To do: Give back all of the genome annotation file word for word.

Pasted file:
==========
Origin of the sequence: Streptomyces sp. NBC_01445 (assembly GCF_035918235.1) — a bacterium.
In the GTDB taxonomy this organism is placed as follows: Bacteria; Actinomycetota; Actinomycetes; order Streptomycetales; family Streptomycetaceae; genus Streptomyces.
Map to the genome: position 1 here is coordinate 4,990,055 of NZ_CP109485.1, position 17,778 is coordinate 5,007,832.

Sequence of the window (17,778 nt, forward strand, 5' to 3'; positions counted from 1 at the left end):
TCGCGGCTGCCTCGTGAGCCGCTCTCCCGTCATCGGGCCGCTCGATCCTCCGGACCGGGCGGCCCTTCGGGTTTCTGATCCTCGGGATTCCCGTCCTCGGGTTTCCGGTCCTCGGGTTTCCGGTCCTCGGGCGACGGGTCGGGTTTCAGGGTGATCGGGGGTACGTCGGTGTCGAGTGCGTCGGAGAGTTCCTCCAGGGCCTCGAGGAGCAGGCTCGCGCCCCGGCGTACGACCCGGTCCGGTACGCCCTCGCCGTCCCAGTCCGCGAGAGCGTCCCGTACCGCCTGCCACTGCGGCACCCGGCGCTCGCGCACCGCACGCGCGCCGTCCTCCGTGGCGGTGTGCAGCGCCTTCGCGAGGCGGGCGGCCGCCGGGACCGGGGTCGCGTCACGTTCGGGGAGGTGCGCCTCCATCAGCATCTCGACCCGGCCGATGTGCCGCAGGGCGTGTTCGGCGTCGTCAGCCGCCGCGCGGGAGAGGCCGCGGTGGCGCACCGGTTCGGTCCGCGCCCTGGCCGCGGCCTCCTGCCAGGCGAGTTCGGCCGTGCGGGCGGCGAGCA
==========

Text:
Origin of the sequence: Streptomyces sp. NBC_01445 (assembly GCF_035918235.1) — a bacterium.
In the GTDB taxonomy this organism is placed as follows: Bacteria; Actinomycetota; Actinomycetes; order Streptomycetales; family Streptomycetaceae; genus Streptomyces.
Map to the genome: position 1 here is coordinate 4,990,055 of NZ_CP109485.1, position 17,778 is coordinate 5,007,832.

Sequence of the window (17,778 nt, forward strand, 5' to 3'; positions counted from 1 at the left end):
TCGCGGCTGCCTCGTGAGCCGCTCTCCCGTCATCGGGCCGCTCGATCCTCCGGACCGGGCGGCCCTTCGGGTTTCTGATCCTCGGGATTCCCGTCCTCGGGTTTCCGGTCCTCGGGTTTCCGGTCCTCGGGCGACGGGTCGGGTTTCAGGGTGATCGGGGGTACGTCGGTGTCGAGTGCGTCGGAGAGTTCCTCCAGGGCCTCGAGGAGCAGGCTCGCGCCCCGGCGTACGACCCGGTCCGGTACGCCCTCGCCGTCCCAGTCCGCGAGAGCGTCCCGTACCGCCTGCCACTGCGGCACCCGGCGCTCGCGCACCGCACGCGCGCCGTCCTCCGTGGCGGTGTGCAGCGCCTTCGCGAGGCGGGCGGCCGCCGGGACCGGGGTCGCGTCACGTTCGGGGAGGTGCGCCTCCATCAGCATCTCGACCCGGCCGATGTGCCGCAGGGCGTGTTCGGCGTCGTCAGCCGCCGCGCGGGAGAGGCCGCGGTGGCGCACCGGTTCGGTCCGCGCCCTGGCCGCGGCCTCCTGCCAGGCGAGTTCGGCCGTGCGGGCGGCGAGCA